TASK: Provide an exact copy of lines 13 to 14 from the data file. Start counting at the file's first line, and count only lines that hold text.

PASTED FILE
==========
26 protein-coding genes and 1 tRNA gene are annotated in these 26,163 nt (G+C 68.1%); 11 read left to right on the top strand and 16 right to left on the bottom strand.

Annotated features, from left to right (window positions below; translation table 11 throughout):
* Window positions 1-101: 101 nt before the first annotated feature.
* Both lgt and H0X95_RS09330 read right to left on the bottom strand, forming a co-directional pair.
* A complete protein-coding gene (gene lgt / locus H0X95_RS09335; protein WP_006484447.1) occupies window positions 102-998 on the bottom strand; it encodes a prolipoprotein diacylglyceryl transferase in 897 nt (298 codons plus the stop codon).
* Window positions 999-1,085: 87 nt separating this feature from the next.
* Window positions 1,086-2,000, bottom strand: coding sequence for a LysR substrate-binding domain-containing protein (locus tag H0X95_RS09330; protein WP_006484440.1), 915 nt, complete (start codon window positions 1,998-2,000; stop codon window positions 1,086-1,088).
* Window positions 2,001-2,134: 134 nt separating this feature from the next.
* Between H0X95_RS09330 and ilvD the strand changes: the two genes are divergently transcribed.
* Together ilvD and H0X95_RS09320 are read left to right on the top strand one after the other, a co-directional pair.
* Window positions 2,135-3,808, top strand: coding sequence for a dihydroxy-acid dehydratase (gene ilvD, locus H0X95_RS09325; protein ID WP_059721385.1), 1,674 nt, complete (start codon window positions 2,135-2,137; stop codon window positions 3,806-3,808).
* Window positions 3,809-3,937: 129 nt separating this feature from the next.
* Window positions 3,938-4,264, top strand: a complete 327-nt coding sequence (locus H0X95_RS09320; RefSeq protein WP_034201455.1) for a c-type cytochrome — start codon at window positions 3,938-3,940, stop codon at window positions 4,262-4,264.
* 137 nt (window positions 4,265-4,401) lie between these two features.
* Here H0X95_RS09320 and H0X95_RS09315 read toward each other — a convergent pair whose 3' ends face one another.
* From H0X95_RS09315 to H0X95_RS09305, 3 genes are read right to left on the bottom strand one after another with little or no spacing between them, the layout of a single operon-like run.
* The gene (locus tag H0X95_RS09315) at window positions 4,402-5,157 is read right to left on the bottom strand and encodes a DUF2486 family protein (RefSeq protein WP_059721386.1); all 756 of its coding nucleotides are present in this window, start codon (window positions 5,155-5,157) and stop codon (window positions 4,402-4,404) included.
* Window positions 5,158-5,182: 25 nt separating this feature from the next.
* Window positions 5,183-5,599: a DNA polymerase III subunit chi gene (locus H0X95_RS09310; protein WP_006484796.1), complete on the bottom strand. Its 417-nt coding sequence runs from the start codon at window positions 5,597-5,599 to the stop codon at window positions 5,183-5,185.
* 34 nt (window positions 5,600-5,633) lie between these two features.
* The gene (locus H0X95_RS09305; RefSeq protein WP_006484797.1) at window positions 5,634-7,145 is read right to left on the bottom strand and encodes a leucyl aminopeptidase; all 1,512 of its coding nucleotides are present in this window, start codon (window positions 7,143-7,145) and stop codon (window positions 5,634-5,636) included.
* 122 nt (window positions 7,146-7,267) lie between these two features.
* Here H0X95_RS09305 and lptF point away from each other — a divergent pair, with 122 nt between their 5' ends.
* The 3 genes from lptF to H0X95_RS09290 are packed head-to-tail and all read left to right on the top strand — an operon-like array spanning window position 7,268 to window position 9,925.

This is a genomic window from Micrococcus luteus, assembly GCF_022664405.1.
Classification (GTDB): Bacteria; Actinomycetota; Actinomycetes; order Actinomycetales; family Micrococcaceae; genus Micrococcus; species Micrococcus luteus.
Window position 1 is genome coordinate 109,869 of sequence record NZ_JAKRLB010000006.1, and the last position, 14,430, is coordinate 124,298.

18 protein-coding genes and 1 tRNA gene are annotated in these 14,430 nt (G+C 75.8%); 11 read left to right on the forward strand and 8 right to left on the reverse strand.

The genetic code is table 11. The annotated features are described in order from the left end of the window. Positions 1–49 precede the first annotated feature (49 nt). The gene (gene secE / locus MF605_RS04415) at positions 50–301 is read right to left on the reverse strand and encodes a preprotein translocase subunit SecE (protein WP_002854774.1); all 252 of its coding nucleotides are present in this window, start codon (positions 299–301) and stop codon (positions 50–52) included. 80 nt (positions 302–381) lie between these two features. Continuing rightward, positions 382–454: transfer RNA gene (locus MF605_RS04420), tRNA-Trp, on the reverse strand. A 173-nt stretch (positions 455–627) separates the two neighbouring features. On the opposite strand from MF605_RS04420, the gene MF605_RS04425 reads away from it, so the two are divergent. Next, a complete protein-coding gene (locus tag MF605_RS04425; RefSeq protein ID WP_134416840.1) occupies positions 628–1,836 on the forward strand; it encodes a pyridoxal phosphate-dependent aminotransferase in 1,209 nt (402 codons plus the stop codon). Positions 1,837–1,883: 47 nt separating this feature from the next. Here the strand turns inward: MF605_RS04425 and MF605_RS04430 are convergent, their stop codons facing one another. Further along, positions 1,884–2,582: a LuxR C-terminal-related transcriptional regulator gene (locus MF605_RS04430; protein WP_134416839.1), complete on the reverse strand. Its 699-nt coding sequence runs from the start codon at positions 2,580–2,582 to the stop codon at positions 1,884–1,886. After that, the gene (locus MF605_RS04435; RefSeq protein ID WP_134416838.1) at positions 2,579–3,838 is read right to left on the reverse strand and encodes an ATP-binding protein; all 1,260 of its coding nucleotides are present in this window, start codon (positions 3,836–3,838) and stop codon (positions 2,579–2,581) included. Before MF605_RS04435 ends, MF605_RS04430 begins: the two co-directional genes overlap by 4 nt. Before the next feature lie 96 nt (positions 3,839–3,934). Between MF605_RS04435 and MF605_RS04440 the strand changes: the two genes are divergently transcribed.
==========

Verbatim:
* Window positions 3,938-4,264, top strand: a complete 327-nt coding sequence (locus H0X95_RS09320; RefSeq protein WP_034201455.1) for a c-type cytochrome — start codon at window positions 3,938-3,940, stop codon at window positions 4,262-4,264.
* 137 nt (window positions 4,265-4,401) lie between these two features.